Mothers are all over the small screen, both in high-profile, prime-time spots and on more obscure outlets.
Good mothers, indifferent mothers, confused mothers, condemnable mothers. Take your pick.
It was, for instance, a water-shed moment on CW’s “Crazy Ex-Girlfriend,” one of the fall’s best new comedies. Last week, the title character, Rebecca (Rachel Bloom), finally went head-to-head with her equally crazy mother, who until now had been heard but was largely unseen.
Mom, caustically embodied by Tovah Feldshuh, traveled across the country to visit Rebecca in her new home in California, and the collision was delicious.
So, too, was last week’s three-generation mother-fest on the CBS series “Mom,” which continues to be among network television’s sharpest sitcoms.
Whenever Violet (Sadie Calvano), her mom (Anna Faris) and her mom (Allison Janney) have a scene together, the emotional baggage is on full display, and their sit-down early in the episode — Violet announcing that she had something important to discuss; the other two riffing on what it could be — was a gem.
All of these mom-playing actresses probably drew inspiration from one of television’s most memorable mothers, the one Roseanne Barr played for nine seasons, beginning in 1988, on “Roseanne.”
Barr is still working the mom thing, sort of: She’s host of a lowbrow crime series called “Momsters: When Moms Go Bad,” which returned for its second season last week on the Investigation Discovery channel.
Barr cracks wise while introducing true-crime tales about mothers who lost their bearings and ran afoul of the law, generally in order to protect, provide for or pamper their children.
In the season opener, one mom turned a little too stalker-ish when a young man dumped her college-age daughter. Another resorted to insurance fraud to help feed the young mouths in her household. Interviews and tawdry re-creations tell the stories, and Barr seems mighty comfortable in the host chair.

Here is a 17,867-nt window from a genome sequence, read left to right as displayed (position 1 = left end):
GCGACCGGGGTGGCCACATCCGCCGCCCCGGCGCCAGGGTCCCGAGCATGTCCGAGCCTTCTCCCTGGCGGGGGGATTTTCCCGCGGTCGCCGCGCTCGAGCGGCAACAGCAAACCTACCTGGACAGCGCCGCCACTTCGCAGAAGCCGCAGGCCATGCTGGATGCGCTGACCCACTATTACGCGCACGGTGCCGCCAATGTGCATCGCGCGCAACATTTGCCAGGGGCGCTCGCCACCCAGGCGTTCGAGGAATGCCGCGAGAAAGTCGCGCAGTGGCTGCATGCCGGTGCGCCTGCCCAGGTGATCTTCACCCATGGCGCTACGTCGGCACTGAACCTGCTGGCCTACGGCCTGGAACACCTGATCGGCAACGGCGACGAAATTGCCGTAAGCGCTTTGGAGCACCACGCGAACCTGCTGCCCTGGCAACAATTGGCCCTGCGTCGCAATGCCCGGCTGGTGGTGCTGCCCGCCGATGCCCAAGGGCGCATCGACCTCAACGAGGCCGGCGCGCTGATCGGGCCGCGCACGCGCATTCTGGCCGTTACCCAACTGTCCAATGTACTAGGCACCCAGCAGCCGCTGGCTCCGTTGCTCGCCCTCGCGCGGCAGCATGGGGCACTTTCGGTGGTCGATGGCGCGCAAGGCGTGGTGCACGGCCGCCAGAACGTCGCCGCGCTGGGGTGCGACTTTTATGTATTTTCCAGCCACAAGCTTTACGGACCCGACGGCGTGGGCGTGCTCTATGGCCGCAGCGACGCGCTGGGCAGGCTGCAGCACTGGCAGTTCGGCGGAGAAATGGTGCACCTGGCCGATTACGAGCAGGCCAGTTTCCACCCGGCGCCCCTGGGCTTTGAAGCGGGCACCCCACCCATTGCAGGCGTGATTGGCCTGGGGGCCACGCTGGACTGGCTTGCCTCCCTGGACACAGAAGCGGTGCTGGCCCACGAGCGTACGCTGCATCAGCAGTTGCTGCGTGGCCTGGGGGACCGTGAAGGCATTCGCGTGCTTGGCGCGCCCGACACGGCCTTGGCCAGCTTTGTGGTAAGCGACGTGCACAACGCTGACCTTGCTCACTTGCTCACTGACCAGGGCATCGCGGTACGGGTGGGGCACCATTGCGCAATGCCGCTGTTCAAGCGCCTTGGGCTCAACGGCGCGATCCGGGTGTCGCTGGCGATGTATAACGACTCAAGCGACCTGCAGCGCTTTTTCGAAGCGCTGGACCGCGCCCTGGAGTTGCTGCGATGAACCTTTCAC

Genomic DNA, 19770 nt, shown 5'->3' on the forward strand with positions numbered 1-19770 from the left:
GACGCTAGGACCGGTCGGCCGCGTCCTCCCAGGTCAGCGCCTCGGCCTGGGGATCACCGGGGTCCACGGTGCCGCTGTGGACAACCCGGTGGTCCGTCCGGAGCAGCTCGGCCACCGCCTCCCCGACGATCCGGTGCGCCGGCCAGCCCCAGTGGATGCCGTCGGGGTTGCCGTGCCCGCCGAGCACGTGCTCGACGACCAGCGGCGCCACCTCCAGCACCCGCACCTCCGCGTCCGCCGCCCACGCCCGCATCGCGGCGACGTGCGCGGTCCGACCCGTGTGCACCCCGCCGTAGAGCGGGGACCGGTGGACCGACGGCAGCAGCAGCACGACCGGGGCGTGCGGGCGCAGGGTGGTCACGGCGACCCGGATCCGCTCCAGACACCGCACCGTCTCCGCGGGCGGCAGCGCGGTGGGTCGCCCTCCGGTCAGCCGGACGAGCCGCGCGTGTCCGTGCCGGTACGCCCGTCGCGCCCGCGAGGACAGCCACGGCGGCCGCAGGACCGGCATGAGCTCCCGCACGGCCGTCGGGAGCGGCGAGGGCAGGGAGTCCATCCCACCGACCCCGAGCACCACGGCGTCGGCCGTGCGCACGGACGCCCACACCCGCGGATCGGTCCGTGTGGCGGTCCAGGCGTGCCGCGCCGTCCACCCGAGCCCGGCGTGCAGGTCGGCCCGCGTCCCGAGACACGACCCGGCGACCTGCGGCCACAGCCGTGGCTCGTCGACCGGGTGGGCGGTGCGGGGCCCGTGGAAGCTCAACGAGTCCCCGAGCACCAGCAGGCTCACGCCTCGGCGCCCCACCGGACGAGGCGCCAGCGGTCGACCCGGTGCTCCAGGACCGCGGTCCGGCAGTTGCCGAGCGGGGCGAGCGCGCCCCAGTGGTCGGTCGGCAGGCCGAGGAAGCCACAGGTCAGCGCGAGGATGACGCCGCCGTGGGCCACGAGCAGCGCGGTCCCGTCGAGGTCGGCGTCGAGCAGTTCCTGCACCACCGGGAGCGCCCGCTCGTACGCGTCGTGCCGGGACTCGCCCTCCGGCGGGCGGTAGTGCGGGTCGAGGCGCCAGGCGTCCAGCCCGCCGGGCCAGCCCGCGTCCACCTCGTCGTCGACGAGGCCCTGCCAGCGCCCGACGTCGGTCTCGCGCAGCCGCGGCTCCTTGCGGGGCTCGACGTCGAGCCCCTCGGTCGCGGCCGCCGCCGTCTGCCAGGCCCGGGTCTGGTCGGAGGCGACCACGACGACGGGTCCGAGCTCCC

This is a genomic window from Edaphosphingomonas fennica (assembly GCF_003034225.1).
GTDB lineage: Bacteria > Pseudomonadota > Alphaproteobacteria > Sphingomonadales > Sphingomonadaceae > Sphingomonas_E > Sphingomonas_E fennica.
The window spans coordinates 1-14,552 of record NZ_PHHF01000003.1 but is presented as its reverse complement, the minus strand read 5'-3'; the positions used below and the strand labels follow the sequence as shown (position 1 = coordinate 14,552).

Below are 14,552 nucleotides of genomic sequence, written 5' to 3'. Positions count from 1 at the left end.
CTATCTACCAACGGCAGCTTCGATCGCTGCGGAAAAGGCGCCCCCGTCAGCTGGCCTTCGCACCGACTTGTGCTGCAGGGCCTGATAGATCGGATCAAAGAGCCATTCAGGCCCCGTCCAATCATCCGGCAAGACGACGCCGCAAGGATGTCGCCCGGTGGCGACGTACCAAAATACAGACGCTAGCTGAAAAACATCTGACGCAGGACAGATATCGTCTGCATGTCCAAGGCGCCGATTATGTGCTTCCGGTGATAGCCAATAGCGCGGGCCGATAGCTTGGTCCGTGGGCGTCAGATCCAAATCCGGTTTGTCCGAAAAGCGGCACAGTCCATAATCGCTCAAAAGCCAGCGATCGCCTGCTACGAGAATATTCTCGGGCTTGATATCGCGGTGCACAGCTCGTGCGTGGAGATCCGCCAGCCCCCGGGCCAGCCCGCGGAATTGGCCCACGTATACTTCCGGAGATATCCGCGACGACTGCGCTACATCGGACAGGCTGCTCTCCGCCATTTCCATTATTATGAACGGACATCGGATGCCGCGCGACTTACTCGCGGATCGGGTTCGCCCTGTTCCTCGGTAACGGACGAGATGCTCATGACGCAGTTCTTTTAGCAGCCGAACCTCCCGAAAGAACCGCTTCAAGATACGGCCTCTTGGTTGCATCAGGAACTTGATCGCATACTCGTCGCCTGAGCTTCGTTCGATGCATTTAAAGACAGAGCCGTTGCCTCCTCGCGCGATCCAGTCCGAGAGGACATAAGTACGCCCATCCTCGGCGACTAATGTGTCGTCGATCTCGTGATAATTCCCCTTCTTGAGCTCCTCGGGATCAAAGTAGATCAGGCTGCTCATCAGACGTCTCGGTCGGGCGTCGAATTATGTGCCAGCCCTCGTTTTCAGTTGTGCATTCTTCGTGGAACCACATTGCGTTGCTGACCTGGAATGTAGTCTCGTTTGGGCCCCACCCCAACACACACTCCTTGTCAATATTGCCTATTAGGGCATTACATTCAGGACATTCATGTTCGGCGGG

Television can’t even hold all of the mothers who have something to say. Two of the most amusing moms to be found lately are on “47 Secrets to a Younger You,” a Web series that went live a few weeks ago.
It was created by Laura Frenzer and Rohana Kenin and features them playing mothers not unlike themselves: 40-something Brooklynites trying to fight off the gravitational pull that can cause parents to disappear into their child-rearing roles.
Frenzer is Julie, a single mother who recites daily mantras and tries to work the dating scene into her schedule while constantly being reminded that she is no longer in her 20s. (Defining ego-deflating moment: In her job as a waitress, she asks two irritating young women who order drinks for identification, but when they hand it over, she can’t read it; her eyesight is no longer good enough.)
Kenin is Karma, who is married but has just as many conflicting feelings and demands on her time.
One of the six episodes finds her fretting that she doesn’t draw the attention of men or, really, anyone anymore. (“I’ve reached the age of invisibility.”)
Another episode finds her inspecting her children for head lice. These installments, each five minutes or so, are sketches of motherhood in hipster land, droll and kind of bittersweet.
At this point, you might be asking: Whatever happened to fathers? They, too, have a new and different Web series, called “Baby Talk.” It’s an Internet version of a Los Angeles stage show in which Dan Levy, the host and a relatively new parent, invites three celebrities, generally comedians, to swap jokes and observations about the art of being a parent, then brings on a young child to join in the conversation. Levy takes particular pleasure in asking the child how old he or she thinks the panelists are.
“I think he’s in his 60s, 50s or 70s,” a 7-year-old named Alexander says in Episode 2. He’s talking about Jason Mantzoukas, who is 42.